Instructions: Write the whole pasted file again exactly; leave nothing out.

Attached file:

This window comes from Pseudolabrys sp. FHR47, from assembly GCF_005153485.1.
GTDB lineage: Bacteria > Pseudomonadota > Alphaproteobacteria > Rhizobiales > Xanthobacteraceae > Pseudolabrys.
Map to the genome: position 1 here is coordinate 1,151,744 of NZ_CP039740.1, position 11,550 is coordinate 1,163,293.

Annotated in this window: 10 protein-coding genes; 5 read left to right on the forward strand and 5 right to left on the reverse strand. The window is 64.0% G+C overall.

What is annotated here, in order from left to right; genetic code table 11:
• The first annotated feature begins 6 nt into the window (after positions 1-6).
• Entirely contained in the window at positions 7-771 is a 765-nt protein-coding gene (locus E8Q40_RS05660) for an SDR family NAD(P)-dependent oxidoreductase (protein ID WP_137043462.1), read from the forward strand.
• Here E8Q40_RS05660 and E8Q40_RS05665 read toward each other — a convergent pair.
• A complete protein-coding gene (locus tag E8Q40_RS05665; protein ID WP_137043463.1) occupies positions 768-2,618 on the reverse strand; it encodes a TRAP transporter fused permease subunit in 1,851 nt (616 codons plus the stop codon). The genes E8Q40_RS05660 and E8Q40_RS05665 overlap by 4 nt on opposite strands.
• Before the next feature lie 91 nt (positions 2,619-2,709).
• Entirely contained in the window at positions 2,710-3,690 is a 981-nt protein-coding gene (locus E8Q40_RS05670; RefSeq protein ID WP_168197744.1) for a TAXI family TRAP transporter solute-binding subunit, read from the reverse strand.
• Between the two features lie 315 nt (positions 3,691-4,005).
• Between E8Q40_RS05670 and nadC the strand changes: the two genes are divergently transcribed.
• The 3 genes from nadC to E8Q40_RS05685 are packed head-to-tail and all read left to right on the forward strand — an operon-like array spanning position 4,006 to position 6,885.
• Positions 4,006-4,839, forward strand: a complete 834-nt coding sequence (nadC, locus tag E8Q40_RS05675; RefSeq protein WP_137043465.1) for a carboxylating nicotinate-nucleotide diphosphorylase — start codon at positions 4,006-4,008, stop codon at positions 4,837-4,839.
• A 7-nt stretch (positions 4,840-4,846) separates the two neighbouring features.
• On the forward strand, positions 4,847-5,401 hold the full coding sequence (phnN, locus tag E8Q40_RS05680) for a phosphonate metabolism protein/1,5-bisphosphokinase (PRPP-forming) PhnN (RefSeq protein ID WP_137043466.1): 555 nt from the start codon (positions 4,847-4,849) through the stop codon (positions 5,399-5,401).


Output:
This window comes from Pseudolabrys sp. FHR47, from assembly GCF_005153485.1.
GTDB lineage: Bacteria > Pseudomonadota > Alphaproteobacteria > Rhizobiales > Xanthobacteraceae > Pseudolabrys.
Map to the genome: position 1 here is coordinate 1,151,744 of NZ_CP039740.1, position 11,550 is coordinate 1,163,293.

Annotated in this window: 10 protein-coding genes; 5 read left to right on the forward strand and 5 right to left on the reverse strand. The window is 64.0% G+C overall.

What is annotated here, in order from left to right; genetic code table 11:
• The first annotated feature begins 6 nt into the window (after positions 1-6).
• Entirely contained in the window at positions 7-771 is a 765-nt protein-coding gene (locus E8Q40_RS05660) for an SDR family NAD(P)-dependent oxidoreductase (protein ID WP_137043462.1), read from the forward strand.
• Here E8Q40_RS05660 and E8Q40_RS05665 read toward each other — a convergent pair.
• A complete protein-coding gene (locus tag E8Q40_RS05665; protein ID WP_137043463.1) occupies positions 768-2,618 on the reverse strand; it encodes a TRAP transporter fused permease subunit in 1,851 nt (616 codons plus the stop codon). The genes E8Q40_RS05660 and E8Q40_RS05665 overlap by 4 nt on opposite strands.
• Before the next feature lie 91 nt (positions 2,619-2,709).
• Entirely contained in the window at positions 2,710-3,690 is a 981-nt protein-coding gene (locus E8Q40_RS05670; RefSeq protein ID WP_168197744.1) for a TAXI family TRAP transporter solute-binding subunit, read from the reverse strand.
• Between the two features lie 315 nt (positions 3,691-4,005).
• Between E8Q40_RS05670 and nadC the strand changes: the two genes are divergently transcribed.
• The 3 genes from nadC to E8Q40_RS05685 are packed head-to-tail and all read left to right on the forward strand — an operon-like array spanning position 4,006 to position 6,885.
• Positions 4,006-4,839, forward strand: a complete 834-nt coding sequence (nadC, locus tag E8Q40_RS05675; RefSeq protein WP_137043465.1) for a carboxylating nicotinate-nucleotide diphosphorylase — start codon at positions 4,006-4,008, stop codon at positions 4,837-4,839.
• A 7-nt stretch (positions 4,840-4,846) separates the two neighbouring features.
• On the forward strand, positions 4,847-5,401 hold the full coding sequence (phnN, locus tag E8Q40_RS05680) for a phosphonate metabolism protein/1,5-bisphosphokinase (PRPP-forming) PhnN (RefSeq protein ID WP_137043466.1): 555 nt from the start codon (positions 4,847-4,849) through the stop codon (positions 5,399-5,401).